Foster care bill would double funds for assistance programs

Proposal aims to ease transition to adulthood after children turn 18

May 14, 1999|By David Folkenflik | David Folkenflik,SUN NATIONAL STAFF

WASHINGTON -- Seventeen-year-old Montrey Bowie of Frederick is poised to receive his high school equivalency degree in a few months, and he has an entry-level job lined up with a carpenters' union.

But upon his 18th birthday at the end of the summer, federal law requires him to leave the foster care system and strike out on his own, with almost no money in hand.

"I don't want to live a fancy life," said Montrey, who noted he had been taken from his neglectful mother's home at an early age and briefly turned to dealing drugs after running away from indifferent foster parents. "I just want to be treated fairly."

A bill proposed yesterday by Reps. Benjamin L. Cardin, a Baltimore Democrat, and Nancy L. Johnson, a Connecticut Republican, seeks to ease that transition into adulthood by doubling the money the government provides for independent living centers and other programs that attend to foster children after they turn 18.

"It's scandalous that we're telling children, `You're on your own,' " said Johnson, chairwoman of a House subcommittee on human resources. "We're hoping, through this legislation, to get states to focus, to give them more resources."

The House Ways and Means Committee is expected to review the legislation this month, and its prospects appear good in the full House. Aides to the two lawmakers say they are also hopeful that the bill can attract support in the Senate.

At a hearing on the bill yesterday, House Majority Whip Tom DeLay -- the foster father of two teen-agers -- testified in favor of the legislation and promised to work hard for its success.

Ill-equipped for survival

"Too many adolescents leave their foster homes unable to meet their most basic needs for survival," DeLay said. "The current system leaves children who exit the foster care system without the skills and the tools they need to live independently."

President Clinton issued a statement yesterday applauding the legislation, which resembles a provision in his own budget plan, though the president has proposed a somewhat smaller increase in the foster care program.

Each year, between 20,000 and 25,000 foster care wards in this country turn 18. Under current law, the federal housing subsidies given to their foster parents or guardians are cut off at that point, and the youths often lose their eligibility for Medicaid. Studies show that such "graduates" of the foster care system are disproportionately likely to drop out of school, remain unemployed, suffer from psychological distress and become homeless.

This year, Cardin had proposed continuing the housing subsidies to foster parents until their wards turn 21.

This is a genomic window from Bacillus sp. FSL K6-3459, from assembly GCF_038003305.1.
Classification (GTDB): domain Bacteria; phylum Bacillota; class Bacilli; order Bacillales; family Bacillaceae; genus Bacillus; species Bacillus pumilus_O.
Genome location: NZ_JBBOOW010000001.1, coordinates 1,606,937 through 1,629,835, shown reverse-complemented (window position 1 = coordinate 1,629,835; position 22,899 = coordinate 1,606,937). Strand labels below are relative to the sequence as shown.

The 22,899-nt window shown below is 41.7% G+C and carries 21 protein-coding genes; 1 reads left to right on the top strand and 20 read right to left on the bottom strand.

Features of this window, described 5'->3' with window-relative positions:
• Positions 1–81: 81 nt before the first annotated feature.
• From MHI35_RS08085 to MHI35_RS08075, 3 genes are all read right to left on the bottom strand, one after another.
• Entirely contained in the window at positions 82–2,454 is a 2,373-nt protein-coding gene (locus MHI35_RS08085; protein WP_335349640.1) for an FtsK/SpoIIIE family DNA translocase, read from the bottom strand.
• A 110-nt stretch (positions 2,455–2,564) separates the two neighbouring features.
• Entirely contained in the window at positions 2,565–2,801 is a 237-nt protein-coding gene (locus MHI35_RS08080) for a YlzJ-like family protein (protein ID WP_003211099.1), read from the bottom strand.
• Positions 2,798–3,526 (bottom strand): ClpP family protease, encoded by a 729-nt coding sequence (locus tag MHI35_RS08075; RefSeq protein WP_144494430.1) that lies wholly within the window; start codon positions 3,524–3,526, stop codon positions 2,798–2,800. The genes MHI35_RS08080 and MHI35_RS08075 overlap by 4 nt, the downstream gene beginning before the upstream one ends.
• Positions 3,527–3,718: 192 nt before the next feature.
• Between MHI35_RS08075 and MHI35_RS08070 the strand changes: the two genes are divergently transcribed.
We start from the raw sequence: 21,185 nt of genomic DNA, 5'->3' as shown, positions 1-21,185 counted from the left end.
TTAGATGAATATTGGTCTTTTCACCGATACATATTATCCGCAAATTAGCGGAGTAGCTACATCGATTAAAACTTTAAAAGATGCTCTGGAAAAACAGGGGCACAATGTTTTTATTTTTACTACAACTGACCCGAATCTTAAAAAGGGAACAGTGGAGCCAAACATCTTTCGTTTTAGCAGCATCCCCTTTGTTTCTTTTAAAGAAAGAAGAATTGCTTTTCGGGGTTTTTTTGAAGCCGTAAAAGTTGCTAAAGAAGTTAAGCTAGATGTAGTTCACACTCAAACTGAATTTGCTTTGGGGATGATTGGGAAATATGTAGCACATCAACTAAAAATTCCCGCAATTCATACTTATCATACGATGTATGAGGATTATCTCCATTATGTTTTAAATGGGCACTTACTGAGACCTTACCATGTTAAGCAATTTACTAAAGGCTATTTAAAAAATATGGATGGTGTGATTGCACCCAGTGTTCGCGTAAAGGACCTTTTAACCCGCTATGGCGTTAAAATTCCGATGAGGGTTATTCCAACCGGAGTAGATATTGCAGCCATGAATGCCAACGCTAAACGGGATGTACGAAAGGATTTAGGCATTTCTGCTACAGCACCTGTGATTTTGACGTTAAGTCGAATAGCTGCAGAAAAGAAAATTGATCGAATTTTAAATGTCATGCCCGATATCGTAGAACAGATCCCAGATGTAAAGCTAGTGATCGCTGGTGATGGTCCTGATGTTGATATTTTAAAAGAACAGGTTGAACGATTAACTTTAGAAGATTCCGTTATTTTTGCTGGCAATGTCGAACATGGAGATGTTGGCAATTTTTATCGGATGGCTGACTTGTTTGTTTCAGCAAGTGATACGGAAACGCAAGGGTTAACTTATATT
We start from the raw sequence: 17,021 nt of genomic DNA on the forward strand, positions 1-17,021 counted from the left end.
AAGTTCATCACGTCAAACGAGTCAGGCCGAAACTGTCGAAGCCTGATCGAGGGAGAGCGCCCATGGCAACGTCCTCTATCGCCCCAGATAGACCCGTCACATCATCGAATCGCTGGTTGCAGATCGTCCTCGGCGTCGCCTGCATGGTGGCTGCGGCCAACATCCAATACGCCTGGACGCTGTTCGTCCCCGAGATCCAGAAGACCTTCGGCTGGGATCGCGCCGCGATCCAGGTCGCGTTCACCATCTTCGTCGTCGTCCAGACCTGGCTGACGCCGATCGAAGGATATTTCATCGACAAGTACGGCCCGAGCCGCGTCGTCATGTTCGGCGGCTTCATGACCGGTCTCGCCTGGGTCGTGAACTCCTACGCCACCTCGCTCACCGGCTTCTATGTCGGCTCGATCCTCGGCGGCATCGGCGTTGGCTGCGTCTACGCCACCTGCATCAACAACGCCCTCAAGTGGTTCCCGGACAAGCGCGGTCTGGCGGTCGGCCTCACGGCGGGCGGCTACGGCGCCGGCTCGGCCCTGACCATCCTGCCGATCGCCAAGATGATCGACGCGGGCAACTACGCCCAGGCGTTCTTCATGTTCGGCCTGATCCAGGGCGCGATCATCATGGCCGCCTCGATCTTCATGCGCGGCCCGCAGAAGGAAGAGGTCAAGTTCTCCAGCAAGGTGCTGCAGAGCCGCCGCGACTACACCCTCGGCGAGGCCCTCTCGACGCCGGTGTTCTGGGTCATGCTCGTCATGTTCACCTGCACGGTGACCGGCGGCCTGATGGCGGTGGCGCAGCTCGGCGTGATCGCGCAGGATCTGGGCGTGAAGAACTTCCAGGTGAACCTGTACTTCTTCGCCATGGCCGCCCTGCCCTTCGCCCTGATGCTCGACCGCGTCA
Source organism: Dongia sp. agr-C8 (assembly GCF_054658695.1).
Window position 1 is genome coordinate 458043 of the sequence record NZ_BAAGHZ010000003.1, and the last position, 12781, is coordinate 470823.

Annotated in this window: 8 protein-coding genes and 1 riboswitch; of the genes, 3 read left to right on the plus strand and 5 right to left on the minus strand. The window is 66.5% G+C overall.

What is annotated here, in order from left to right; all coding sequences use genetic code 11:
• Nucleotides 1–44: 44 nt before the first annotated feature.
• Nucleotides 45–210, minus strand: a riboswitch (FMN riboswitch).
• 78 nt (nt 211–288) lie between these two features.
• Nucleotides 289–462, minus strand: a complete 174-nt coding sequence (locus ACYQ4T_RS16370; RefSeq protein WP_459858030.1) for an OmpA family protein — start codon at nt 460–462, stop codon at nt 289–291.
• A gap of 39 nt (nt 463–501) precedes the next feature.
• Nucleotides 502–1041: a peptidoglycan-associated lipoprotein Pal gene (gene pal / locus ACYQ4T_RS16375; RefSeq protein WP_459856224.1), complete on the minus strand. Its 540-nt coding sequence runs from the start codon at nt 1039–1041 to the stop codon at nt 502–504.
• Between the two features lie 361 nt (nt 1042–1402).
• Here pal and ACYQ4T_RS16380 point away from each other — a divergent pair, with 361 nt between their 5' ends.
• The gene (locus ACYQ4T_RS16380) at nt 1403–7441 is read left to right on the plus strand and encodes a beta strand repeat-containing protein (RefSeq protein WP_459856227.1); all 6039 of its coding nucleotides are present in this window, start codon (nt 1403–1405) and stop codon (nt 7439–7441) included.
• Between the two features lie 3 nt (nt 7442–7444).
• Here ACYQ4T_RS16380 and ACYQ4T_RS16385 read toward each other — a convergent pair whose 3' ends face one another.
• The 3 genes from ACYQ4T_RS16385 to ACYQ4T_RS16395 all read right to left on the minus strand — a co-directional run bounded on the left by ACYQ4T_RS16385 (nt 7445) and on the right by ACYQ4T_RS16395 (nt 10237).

The new bill, a bipartisan compromise, would instead set aside $140 million each year for private independent living centers to aid the transition of young adults to independence -- such as the highly structured residential center where Bowie lives.

It would mean about $2 million more each year to Maryland above the $1.2 million in federal money that the state now receives for the community homes.

The $140 million in the Johnson-Cardin bill could be used for housing, vocational training, educational courses or therapeutic counseling. In addition, the bill offers roughly $36 million a year in incentives for states to extend Medicaid coverage to 18-to-21-year-old former foster care children.

And it would set aside $7 million a year to allow foster care children to save more money; they now lose their eligibility for foster care if they have more than $1,000 in assets.

All told, House aides said, the bill would cost about $565 million over five years. Some of that cost would be offset by proposed cuts in wasteful or fraudulent claims in the Supplemental Security Income program for the disabled.

Although he may be given an old car to drive to construction sites in his new job, Montrey told Johnson's subcommittee, it would be hard to find money for a deposit for a telephone or a new apartment.

He credited his outlook to Our House, a private home for teen-age boys in Ellicott City that trained him in carpentry and provides therapeutic services and counseling about living independently.

Need for `a jump-start'

"Kids who have no parents to help them or to give them guidance need a jump-start on life to make them successful and tax-paying citizens," Montrey said. "I am still going to need an adult to talk to who cares about me. I am still going to need an adult who I can trust to help me make decisions. I might even need some counseling, before I go out on my own."

Pub Date: 5/14/99

Baltimore Sun Articles
|
|
|
Please note the green-lined linked article text has been applied commercially without any involvement from our newsroom editors, reporters or any other editorial staff.